Review: Mike Birbiglia Tackles Mortality and Muscles Aches in The Old Man and The Pool
Birbiglia performs his new solo show at Los Angeles's Mark Taper Forum.
Mike Birbiglia makes a triumphant return to the stage at the Mark Taper Forum with another intimate discussion in his disarming, everyman fashion. Riffing on family, health, exercise, and grammar, Center Theatre Group's production of Mike Birbiglia: The Old Man and the Pool has the audience in stitches, laughing hysterically at the frailty of humanity.
Following his Broadway one-man show The New One, which played at the Ahmanson in 2019 and focused on his foray into fatherhood, The Old Man and The Pool delves into the frustration an aging body. Like many entering their middle years, Birbiglia finds his unhealthy diet has led to diabetes, forcing him to give up his favorite foods and exercise more (or to at least start). Birbiglia takes similar common occurrences and turns them into laughs by connecting with an audience who has suffered from the same ailments.
Birbiglia is a master storyteller. His delivery is relatable, and yet pinched enough to find the sardonic flavors. Who hasn't sat in a dietician's office and been told what a vegetable is and been asked generic questions? Who hasn't been told to exercise 10 days a week (well 5 but it always sounds like 10)? And who hasn't looked at a child, spouse, family member, and feared that they wouldn't be alive long enough to care for and love them? Birbiglia uses repetition for humorous effect, recalling earlier jokes to tie the 85-minute evening together.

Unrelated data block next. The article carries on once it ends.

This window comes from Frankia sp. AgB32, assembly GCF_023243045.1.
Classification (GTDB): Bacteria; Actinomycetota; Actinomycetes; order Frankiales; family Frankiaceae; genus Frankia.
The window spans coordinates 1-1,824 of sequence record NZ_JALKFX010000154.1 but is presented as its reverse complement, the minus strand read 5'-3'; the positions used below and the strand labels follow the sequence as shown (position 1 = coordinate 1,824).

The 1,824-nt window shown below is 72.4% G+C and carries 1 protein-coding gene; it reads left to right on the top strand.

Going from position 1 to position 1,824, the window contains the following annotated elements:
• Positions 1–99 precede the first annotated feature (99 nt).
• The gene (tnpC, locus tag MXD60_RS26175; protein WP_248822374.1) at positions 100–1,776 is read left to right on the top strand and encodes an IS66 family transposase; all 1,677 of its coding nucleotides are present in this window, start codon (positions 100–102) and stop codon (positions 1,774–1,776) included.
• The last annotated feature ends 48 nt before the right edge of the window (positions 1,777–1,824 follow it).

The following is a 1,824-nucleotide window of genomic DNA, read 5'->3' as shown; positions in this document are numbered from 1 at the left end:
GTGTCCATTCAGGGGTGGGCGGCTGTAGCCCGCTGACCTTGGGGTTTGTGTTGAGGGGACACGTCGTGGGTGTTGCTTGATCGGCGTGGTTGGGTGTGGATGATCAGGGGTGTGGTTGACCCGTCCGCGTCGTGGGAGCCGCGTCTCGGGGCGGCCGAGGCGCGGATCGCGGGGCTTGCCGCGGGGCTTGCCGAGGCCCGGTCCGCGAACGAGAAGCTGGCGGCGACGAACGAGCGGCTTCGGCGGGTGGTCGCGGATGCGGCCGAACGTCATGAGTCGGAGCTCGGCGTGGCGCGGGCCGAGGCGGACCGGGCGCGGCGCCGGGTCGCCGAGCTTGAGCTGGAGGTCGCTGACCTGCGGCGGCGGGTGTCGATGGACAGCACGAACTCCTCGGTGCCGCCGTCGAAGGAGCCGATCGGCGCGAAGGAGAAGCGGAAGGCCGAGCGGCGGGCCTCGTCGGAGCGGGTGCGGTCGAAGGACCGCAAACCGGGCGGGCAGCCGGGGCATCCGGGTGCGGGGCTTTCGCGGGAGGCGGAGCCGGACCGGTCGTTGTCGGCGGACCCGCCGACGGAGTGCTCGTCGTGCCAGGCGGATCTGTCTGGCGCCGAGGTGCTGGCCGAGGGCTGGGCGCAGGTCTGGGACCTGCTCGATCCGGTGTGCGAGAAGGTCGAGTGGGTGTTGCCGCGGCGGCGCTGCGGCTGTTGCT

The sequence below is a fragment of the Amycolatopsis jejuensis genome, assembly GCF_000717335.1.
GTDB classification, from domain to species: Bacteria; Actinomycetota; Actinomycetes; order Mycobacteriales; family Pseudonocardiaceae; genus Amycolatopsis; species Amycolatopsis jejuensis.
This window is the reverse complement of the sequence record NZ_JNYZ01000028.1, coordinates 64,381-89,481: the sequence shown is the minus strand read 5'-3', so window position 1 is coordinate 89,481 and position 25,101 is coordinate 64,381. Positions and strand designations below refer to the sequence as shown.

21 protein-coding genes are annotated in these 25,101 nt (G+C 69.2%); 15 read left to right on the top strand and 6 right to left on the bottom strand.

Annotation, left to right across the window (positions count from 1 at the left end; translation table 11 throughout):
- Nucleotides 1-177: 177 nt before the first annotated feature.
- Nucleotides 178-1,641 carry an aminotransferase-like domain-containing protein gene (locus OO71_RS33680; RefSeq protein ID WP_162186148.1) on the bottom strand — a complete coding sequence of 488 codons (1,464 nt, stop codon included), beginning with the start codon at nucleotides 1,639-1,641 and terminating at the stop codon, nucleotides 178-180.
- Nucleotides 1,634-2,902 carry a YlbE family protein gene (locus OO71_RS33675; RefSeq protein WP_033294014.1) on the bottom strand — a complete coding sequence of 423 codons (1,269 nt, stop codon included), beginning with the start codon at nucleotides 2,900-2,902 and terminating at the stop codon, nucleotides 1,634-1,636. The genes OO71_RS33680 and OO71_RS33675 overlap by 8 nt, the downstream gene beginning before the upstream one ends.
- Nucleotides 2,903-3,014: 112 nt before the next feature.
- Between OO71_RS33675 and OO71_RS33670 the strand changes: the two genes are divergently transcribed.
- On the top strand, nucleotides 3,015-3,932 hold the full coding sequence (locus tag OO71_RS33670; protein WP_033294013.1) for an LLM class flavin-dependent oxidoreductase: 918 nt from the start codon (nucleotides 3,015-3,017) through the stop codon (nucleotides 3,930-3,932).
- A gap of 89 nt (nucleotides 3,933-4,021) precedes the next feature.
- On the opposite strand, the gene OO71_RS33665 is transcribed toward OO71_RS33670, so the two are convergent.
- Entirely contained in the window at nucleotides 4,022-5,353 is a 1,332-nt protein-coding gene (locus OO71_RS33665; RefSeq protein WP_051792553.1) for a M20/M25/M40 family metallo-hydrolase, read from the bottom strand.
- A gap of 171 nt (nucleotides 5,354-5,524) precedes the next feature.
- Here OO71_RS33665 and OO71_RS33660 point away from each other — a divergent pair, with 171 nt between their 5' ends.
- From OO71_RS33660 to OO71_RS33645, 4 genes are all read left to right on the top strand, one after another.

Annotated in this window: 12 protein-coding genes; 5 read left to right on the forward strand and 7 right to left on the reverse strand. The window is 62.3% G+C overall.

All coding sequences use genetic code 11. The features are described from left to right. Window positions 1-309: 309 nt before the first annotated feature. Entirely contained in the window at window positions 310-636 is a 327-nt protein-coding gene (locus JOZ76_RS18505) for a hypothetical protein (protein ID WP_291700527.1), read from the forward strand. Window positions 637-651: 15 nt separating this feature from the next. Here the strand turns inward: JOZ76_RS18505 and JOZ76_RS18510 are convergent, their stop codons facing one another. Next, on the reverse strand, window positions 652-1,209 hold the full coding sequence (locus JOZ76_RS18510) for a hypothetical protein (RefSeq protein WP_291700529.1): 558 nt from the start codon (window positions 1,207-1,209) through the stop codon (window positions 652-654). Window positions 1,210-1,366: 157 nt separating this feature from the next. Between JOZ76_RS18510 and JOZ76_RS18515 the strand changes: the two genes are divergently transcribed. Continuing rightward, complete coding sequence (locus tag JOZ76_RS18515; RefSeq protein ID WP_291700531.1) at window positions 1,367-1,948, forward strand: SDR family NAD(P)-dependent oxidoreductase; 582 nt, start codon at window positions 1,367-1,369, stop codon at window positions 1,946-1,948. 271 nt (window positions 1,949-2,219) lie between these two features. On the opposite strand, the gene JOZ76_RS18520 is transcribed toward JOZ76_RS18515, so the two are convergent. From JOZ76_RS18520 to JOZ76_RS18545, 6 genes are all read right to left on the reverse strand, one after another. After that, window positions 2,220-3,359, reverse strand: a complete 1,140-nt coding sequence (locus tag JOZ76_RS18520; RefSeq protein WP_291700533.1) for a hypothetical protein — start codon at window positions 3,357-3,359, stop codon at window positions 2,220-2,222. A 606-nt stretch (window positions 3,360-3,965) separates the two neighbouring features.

Director Seth Barrish keeps Birbiglia on track with his pacing, though some words do wind up garbled due to Birbiglia's speedy delivery. The set by Beowulf Borritt is a bit of a mixed metaphor. The half-spherical shape looks like a crashing wave, an apt image for someone feeling his body is collapsing. But the show's title and content suggest a swimming pool, not the ocean, so it is an odd choice. Birbiglia does utilize the shape cleverly by turning the bottom curve into a sliding board. His playful shirt (costume design by Toni-Leslie James), festooned with tiny people doing calisthenics, visually toys with Birbiglia's antipathy for exercise. Aaron Copp's lighting smartly interacts with the set to convey invisible furniture, like a rectangular lighting to represent a bed.
Mike Birbiglia: The Old Man and the Pool may not make you feel better about the ticking time bomb that is your mortal body, but at least he reminds you that it's a shared experience. It's a cathartic laugh from a crowd battling mortality.